This case study in the World Resources Report, “Towards a More Equal City,” examines transformative urban change in Ahmedabad, India, by analyzing the land pooling and readjustment mechanism called Town Planning Scheme (TPS). This paper reviews the...
This case study in the World Resources Report, "Towards a More Equal City," examines transformative urban change in Porto Alegre, Brazil, through the lens of participatory budgeting. The research focuses on whether and how transformative change has taken...
KUALA LUMPUR, MALAYSIA (February 11, 2018) — Today, WRI Ross Center for Sustainable Cities opened the application process for the “WRI Ross Prize for Cities,” a global competition to identify and celebrate transformative urban projects. The prize is the vision of business leader and philanthropist Stephen M. Ross. The Ross Prize will award $250,000 to a high-impact project that has yet to achieve the recognition it deserves for changing a city.
Fewer than 3 people per 100,000 are killed in road crashes in Sweden every year, less than almost anywhere else in the world. It's 11 per 100,000 in countries like India and the United States. One reason for the difference is a novel approach called "Safe System."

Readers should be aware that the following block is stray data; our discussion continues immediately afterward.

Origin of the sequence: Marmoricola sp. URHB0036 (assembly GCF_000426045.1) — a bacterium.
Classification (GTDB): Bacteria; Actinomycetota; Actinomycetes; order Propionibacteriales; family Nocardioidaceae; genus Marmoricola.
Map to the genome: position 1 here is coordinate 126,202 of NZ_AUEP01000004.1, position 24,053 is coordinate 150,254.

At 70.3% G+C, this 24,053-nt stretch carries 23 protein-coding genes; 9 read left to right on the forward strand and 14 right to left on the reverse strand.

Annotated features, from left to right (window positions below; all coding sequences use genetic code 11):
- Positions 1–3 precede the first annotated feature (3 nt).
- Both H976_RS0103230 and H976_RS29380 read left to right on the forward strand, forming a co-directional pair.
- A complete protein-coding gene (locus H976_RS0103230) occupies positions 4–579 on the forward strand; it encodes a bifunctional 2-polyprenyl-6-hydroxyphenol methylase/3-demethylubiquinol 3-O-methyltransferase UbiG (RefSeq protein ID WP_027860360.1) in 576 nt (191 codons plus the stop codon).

People in the developing world use “circular economy” principles every day—recycling waste, using less and repairing more. By shifting to a more intentional approach, cities can embrace the possibilities of this alternative economic system.
Cycling is exploding in popularity in Chinese cities, but designing the built infrastructure to channel this enthusiasm remains a significant challenge.
Economic impacts linger long after floodwaters recede, with the world's poorest least able to recover. With the world poised to spend $90 trillion on infrastructure over the next decade and a half, New Climate Economy helps quantify some of the benefits to building back smarter, denser and more resilient.
Cleaner cooking, off-grid generation and efficient buildings are key to sustainable urban development for the world's poorest.
Powering Cities in the Global South: How Energy Access for All Benefits the Economy and the Environment
Millions of residents in some of the fastest growing cities in the world don’t have access to clean, reliable energy, and the challenge of reaching them is not getting easier. In 2012, only 58 percent of the urban population had access to electricity in low-income countries, and nearly 500...